Minnesota girls’ soccer team goes to Norway
Youth from all over the world compete at Norway Cup
LORI ANN REINHALL
The Norwegian American
On July 12 at the Norway House in Minneapolis, there was a meaningful reception held in the afternoon to celebrate the Richfield Soccer Association U18 Girls Soccer team as they travel to Scandinavia to compete in Norway Cup, the largest youth soccer tournament in the world. Representing the Norwegian Honorary Consulate, Britt Ardakani gave a special toast to the girls, with key Norway House donors and members of the press in attendance.
For the team based in Richfield, Minn., about 10 miles south of Minneapolis, the accomplishment feels like nothing less than a miracle—or at least a dream come true. But it hasn’t always been international recognition for these young athletes, as they almost didn’t get to play together at all. They first started playing together in kindergarten, coached by two mothers, Ellen Ruiters and Betsy Lindow.
Once in elementary school, the girls wanted to continue playing, but the rec league gave them no more opportunity. As a result, Ellen and Betsy stepped up so the kids could continue. The team was able to carry on their streak of staying together since kindergarten and have now moved up all the way to the U18 level. Speaking to their effort toward making soccer at this level available to all, Ellen says “We made every effort to keep competitive soccer affordable and accessible to any girl who wanted to play at a higher level.”
While Norwegian isn’t a language spoken on the team, that doesn’t mean only English is spoken on the field. Impressively, almost the entire roster has learned to speak Spanish. This has led to a bit of a bilingual experience while playing, with the players seamlessly switching between the two languages to communicate with each other.
On the Richfield team, there is a great esprit de corps, and, of course, the team has improved as a result of the continuity and dedication. The girls are no longer coached by two mothers and have a professional coach, Stanley [last name]. When asked why he coaches, he said, among other responses, that, ultimately, “I coach for the kids.”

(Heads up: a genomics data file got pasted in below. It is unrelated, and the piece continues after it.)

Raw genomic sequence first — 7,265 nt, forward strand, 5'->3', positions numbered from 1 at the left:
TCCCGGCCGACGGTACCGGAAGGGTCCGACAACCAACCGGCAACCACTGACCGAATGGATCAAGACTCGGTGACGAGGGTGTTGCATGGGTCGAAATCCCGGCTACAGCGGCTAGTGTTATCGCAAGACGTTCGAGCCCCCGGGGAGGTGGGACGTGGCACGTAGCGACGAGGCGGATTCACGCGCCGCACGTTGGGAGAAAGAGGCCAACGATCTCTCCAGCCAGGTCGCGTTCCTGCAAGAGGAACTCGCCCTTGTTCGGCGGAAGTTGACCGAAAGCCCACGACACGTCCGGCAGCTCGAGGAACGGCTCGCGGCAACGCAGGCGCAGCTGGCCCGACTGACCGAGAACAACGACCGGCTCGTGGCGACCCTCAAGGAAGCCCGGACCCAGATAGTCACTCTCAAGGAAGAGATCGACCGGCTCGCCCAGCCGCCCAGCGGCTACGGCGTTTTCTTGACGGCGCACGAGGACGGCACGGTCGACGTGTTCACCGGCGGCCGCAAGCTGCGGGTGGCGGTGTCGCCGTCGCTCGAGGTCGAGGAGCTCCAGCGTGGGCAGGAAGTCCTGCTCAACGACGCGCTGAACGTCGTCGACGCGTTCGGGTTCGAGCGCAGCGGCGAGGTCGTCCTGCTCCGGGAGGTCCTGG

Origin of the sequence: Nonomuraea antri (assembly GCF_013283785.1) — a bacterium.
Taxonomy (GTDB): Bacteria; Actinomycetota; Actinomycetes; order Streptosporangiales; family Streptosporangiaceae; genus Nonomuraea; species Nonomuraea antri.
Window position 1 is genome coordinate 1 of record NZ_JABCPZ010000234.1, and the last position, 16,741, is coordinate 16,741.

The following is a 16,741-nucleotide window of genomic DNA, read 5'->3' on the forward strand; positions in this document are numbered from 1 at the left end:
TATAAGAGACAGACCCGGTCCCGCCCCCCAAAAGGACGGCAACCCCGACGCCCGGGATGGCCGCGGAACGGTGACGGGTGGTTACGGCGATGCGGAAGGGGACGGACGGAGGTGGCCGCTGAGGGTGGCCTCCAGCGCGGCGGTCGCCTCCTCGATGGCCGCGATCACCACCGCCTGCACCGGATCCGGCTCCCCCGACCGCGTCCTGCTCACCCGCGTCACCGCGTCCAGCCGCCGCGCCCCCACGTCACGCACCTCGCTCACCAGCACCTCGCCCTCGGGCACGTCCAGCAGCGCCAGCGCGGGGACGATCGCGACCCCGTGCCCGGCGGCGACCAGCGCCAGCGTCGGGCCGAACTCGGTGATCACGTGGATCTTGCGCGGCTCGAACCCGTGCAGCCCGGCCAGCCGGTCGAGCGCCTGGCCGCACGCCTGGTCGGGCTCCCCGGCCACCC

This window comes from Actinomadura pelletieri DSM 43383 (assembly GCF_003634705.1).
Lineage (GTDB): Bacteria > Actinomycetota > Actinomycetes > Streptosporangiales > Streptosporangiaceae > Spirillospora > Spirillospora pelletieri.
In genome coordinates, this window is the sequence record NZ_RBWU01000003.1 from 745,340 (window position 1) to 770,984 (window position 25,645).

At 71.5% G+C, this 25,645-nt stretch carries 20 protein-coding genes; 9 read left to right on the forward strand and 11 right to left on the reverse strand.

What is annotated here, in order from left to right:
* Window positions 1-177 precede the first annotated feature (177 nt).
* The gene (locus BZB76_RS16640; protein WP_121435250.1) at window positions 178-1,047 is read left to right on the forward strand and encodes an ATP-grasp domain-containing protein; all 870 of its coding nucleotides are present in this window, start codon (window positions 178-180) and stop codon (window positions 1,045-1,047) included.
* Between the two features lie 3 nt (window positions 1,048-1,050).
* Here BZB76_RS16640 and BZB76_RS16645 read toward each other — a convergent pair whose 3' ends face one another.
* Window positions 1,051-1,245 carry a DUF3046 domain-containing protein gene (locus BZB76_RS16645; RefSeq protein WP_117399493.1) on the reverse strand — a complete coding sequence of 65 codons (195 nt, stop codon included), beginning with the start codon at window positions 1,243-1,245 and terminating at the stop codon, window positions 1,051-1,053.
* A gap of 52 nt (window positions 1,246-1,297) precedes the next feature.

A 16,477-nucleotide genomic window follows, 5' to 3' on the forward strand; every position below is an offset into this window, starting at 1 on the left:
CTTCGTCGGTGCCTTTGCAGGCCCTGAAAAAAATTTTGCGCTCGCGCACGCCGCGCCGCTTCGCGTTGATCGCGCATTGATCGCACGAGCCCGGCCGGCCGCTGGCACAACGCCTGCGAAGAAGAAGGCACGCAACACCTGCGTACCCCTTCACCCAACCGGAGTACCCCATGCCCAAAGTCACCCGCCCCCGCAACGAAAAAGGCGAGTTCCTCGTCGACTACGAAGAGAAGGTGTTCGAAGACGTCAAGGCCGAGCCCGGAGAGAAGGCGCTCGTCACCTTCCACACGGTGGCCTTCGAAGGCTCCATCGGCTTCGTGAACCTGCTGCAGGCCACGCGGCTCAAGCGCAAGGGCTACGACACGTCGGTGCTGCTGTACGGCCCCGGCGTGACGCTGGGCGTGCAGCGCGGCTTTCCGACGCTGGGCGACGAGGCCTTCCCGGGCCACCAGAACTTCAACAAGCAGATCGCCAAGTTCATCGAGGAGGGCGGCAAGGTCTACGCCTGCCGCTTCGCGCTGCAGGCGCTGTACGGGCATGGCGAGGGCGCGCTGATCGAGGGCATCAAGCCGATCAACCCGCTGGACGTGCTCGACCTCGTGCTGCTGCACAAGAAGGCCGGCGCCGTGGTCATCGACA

Last year, under Stanley’s leadership the team participated in the championship game of the USA Cup, the local soccer tournament held at the National Sport Center in Blaine, Minn., where teams from across the continent compete, and their name was drawn to compete in Norway. Aside from the USA Cup, this would be their first experience playing teams outside of Minnesota.
It would be the first trip to Norway for all of the girls, full of excitement, not only to be part of an international cup but to see a foreign country on the other side of the Atlantic. But while their Norwegian hosts paid for all of their costs in Norway, including room and board, it was necessary for the girls to cover their airfare for a total of about $33,000.
To achieve this goal, the Richfield team set up an online GoFundMe page. In less than a month, donations had poured in enough to blow past the team’s initial $9,000 goal to offset travel costs. Inspired by the support, they updated their goal to reflect the total cost for the team’s travel: $32,400. To everyone’s amazement, on May 11, they purchased their tickets with the money raised. The girls were on their way.
In the Norway Cup, the girls competed against teams from Brazil, Nigeria, Zambia, and more. The matches took place in Oslo at the Ekeberg Complex on July 31, Aug. 1, and Aug. 2 for pool play. Elimination began after that.
The Richfield soccer team was knocked out of the competition, but they have no regrets about competing. And for the parents who went along on the trip to Norway, the experience was perhaps equally exciting. Everyone agrees that participation in this year’s Norway Cup was a life-changing experience.
Ruiters sums it all up:
“This has been the experience of a lifetime. We are grateful for all those who made it possible, [with] over 400 donors. The girls represented our community well. We played great soccer, scored goals, won a game, and enjoyed every minute of Norway. We swam in the fjord, ziplined in an Olympic stadium, took a boat cruise to a small fishing town, explored Oslo, and made new international friends. Although we were knocked out of the tournament, we were competitive in every game. Our heads are held high.
“This has always been about more than soccer. It’s about the power of community, resiliency, and making space for everyone. This is youth sports done right. Thank you for believing in our team. We will carry this experience with us for the rest of our lives. We all came away from this experience WINNERS!”
This article originally appeared in the September 2, 2022, issue of The Norwegian American. To subscribe, visit SUBSCRIBE or call us at (206) 784-4617.